Mullah Akhund, a veteran Taliban and a loyal friend

Co-founder of Taliban movement, new Afghan PM was close aide of late founder Mullah Omar


Shabullah Yousafzai September 08, 2021
Mullah Muhammad Hassan Aknund. PHOTO: EXPRESS

KABUL:

The new Afghan Prime Minister Mullah Muhammad Hassan Akhund is a veteran Taliban, who comes from the Zarai district of Kandahar.

As co-founder of the movement, Akhund was one of the closest associates of Mullah Umar. Their friendship went back to their teen years, when Mullah Umar used to live with stepfather in Urazgan province. It is stated that Akhund used to take Mullah Umar on long motorcycle rides there.

Akhund, now approximately 71-year-old, was educated in various seminars of Afghanistan but never in Pakistan. He could not complete his education because of fighting against the Soviets. He was among the three people who conceived the idea of the Taliban movement.

In the early years of the Taliban, Akhund provided financial and logistics supports to movement nad arranging Shura meetings. Akhund is also credited with opening diplomatic channels with Pakistan, Saudi Arabia and the United Arab Emirates (UAE).

When Taliban seized Kabul in the mid-90s, the group formed its first government headed by Mullah Rabbani, he was the country’s foreign minister. When Mullah Rabbani died of cancer, Akhund became the next caretaker prime minister – a position he held for around five years. Since the Taliban were unable to take over the entire country in their first tenure, they called their government as caretaker.

During the Taliban’s government, and later during the group’s 20-year war against the US-led forces, Akhund never lost his position in Rehbari Shura. After the demise of Mullah Umar, he also served as a close aide to the next head of the movement Mullah Mansoor.

After the death of Mullah Mansoor in a drone strike, Mullah Haibatullah became the Taliban chief. Till this date, Akhund remained a close aide and adviser to Haibatullah.

Read Taliban unveil caretaker government in Afghanistan

It is stated that Akhund was asked several times by the Rehbari Shura to become the Taliban Ameer after the death of Mullah Umar and again after the death of Mullah Mansoor, but he declined.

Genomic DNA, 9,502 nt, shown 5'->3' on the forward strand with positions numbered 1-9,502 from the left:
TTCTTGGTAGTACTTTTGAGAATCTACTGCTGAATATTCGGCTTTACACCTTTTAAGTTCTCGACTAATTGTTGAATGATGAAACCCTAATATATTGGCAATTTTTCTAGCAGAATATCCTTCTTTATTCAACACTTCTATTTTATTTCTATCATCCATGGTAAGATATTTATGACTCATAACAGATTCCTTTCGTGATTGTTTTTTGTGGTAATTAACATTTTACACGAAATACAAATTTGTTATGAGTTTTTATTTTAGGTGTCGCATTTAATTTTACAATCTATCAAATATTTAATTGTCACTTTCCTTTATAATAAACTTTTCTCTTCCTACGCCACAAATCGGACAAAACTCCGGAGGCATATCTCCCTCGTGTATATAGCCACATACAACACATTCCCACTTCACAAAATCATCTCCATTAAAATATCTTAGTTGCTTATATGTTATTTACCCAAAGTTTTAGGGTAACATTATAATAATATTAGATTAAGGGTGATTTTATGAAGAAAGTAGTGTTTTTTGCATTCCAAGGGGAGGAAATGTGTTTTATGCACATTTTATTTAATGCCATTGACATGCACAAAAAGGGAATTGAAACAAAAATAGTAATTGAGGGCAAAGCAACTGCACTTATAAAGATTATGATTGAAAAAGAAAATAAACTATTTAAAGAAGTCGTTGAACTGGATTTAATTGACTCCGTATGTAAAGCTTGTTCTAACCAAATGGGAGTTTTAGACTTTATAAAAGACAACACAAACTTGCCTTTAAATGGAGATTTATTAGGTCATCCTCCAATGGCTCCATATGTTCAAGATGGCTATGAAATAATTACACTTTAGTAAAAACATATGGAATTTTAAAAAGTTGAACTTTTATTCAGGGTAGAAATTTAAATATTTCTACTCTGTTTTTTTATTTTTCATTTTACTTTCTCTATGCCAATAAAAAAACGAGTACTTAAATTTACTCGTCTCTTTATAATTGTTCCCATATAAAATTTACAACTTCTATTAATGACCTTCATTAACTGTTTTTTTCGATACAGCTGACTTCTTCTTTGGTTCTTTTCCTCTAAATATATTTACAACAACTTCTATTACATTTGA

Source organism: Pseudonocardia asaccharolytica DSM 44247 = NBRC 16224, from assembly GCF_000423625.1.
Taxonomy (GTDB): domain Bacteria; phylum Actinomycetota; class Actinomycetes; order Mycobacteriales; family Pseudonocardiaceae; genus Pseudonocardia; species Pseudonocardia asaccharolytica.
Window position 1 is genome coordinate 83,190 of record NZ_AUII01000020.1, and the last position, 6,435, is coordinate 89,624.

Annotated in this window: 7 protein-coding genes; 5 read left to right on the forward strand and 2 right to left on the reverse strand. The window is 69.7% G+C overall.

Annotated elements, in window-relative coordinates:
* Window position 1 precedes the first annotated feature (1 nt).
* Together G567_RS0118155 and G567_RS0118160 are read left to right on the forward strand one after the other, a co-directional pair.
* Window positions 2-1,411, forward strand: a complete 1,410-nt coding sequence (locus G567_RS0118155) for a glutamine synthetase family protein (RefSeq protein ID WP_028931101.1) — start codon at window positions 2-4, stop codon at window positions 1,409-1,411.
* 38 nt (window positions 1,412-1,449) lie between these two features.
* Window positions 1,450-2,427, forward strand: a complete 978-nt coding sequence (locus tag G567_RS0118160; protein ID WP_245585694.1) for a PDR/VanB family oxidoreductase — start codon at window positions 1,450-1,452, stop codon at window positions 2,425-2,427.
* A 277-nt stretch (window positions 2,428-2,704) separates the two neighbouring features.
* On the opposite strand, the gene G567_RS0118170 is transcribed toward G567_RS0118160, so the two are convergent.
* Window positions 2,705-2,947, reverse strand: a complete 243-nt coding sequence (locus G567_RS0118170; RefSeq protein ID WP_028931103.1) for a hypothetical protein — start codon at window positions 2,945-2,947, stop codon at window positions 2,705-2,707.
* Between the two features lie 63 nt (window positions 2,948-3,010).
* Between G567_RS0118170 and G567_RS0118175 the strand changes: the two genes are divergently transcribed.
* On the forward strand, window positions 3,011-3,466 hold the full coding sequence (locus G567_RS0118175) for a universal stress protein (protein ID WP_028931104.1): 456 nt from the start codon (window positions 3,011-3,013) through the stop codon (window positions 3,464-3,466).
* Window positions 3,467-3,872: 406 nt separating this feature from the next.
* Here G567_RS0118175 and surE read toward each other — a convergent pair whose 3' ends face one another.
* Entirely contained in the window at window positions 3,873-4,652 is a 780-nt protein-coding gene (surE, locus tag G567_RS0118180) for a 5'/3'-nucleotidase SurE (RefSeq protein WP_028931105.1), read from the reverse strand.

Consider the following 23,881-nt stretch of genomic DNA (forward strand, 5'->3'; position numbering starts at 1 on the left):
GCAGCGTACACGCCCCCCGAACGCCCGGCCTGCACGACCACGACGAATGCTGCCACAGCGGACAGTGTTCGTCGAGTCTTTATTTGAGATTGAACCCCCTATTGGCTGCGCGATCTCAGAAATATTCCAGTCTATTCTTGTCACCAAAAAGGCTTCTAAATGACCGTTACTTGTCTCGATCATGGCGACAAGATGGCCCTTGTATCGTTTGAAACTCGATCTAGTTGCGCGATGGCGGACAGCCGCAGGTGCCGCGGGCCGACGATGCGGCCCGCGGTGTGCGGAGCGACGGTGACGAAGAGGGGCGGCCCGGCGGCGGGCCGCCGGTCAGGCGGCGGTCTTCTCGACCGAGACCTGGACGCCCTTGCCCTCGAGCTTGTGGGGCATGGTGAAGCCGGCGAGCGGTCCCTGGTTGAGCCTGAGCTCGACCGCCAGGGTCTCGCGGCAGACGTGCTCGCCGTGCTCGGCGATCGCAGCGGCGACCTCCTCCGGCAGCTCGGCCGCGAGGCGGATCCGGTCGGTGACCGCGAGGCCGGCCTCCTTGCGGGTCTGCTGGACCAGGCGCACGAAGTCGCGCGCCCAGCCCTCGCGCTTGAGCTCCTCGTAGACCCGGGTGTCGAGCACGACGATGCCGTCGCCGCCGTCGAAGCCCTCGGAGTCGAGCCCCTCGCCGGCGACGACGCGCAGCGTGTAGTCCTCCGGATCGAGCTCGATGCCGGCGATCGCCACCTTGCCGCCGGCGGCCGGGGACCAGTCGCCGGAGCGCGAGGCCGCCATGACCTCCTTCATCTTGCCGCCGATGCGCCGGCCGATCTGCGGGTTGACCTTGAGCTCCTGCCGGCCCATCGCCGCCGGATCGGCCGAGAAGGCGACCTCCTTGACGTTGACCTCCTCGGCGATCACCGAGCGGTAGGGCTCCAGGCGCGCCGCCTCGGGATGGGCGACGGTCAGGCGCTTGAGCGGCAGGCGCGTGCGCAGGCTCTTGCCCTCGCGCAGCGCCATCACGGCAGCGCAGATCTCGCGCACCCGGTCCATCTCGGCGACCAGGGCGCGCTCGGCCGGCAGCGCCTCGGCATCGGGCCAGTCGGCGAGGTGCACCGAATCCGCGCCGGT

Actually, he paved the way of the consensus on the name of Mullah Haibatullah, a senior Taliban official told The Express Tribune. The official said that Akhund was respected by the Rehbari Shura so much that his word on all decisions is taken as final.

Akhund had visited Pakistan during the tenure of then prime minister Nawaz Sharif, when Sartaj Aziz was the foreign minister. He married when he was 21-year-old.

Akhund’s deputy in the new Afghan setup, Mullah Abdul Ghani Baradar, was also raised in Kandahar. Like the most Afghans, Baradar’s life was forever altered by the Soviet invasion of the country in the late 1970s. He was believed to have fought side-by-side with Mullah Umar.

The two would go on to found the Taliban movement in the early 1990s during the chaos and corruption of the civil war that followed the Soviet withdrawal. Arrested in Pakistan in 2010, Baradar was kept in custody until he was freed in 2018 and relocated to Qatar for talks with the United States.

The new interior minister Sirajuddin Haqqani is the son of a famed commander from the anti-Soviet jihad, Jalaluddin Haqqani. The Haqqani network is a US-designated terror group long viewed as one of the most dangerous militant factions in Afghanistan.

Known for their independence, fighting acumen, and savvy business dealings, the Haqqanis are mainly based in eastern Afghanistan and hold considerable sway over the Taliban’s leadership council. Their network is accused of assassinating top Afghan officials.

The son of Taliban co-founder Mullah Umar, Mullah Yaqoob heads the group’s powerful military commission, which oversaw the vast network of field commanders charged with executing the insurgency. His lineage makes him a unifying figure in the movement.

(WITH INPUT FROM AGENCIES)

COMMENTS

Replying to X

Comments are moderated and generally will be posted if they are on-topic and not abusive.

For more information, please see our Comments FAQ

E-Publications

Most Read